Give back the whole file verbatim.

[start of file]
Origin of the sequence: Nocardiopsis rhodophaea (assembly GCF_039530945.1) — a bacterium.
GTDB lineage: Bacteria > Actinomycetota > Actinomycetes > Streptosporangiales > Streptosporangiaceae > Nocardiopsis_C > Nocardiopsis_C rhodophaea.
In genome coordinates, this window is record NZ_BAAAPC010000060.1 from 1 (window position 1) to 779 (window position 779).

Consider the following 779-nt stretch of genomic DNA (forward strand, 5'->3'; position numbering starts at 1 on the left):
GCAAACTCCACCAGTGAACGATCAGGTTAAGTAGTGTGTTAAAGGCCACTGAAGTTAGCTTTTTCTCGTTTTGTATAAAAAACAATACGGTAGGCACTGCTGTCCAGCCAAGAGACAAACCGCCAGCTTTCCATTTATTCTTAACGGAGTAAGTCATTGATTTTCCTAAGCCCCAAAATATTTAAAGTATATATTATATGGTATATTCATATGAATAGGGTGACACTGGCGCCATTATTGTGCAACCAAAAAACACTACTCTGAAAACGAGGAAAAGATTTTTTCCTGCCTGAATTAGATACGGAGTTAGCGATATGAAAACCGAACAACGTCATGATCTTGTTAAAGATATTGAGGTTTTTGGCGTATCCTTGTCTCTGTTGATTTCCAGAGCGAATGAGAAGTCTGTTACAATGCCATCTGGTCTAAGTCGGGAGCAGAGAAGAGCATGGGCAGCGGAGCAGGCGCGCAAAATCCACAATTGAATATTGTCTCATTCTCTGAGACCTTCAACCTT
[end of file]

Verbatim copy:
Origin of the sequence: Nocardiopsis rhodophaea (assembly GCF_039530945.1) — a bacterium.
GTDB lineage: Bacteria > Actinomycetota > Actinomycetes > Streptosporangiales > Streptosporangiaceae > Nocardiopsis_C > Nocardiopsis_C rhodophaea.
In genome coordinates, this window is record NZ_BAAAPC010000060.1 from 1 (window position 1) to 779 (window position 779).

Consider the following 779-nt stretch of genomic DNA (forward strand, 5'->3'; position numbering starts at 1 on the left):
GCAAACTCCACCAGTGAACGATCAGGTTAAGTAGTGTGTTAAAGGCCACTGAAGTTAGCTTTTTCTCGTTTTGTATAAAAAACAATACGGTAGGCACTGCTGTCCAGCCAAGAGACAAACCGCCAGCTTTCCATTTATTCTTAACGGAGTAAGTCATTGATTTTCCTAAGCCCCAAAATATTTAAAGTATATATTATATGGTATATTCATATGAATAGGGTGACACTGGCGCCATTATTGTGCAACCAAAAAACACTACTCTGAAAACGAGGAAAAGATTTTTTCCTGCCTGAATTAGATACGGAGTTAGCGATATGAAAACCGAACAACGTCATGATCTTGTTAAAGATATTGAGGTTTTTGGCGTATCCTTGTCTCTGTTGATTTCCAGAGCGAATGAGAAGTCTGTTACAATGCCATCTGGTCTAAGTCGGGAGCAGAGAAGAGCATGGGCAGCGGAGCAGGCGCGCAAAATCCACAATTGAATATTGTCTCATTCTCTGAGACCTTCAACCTT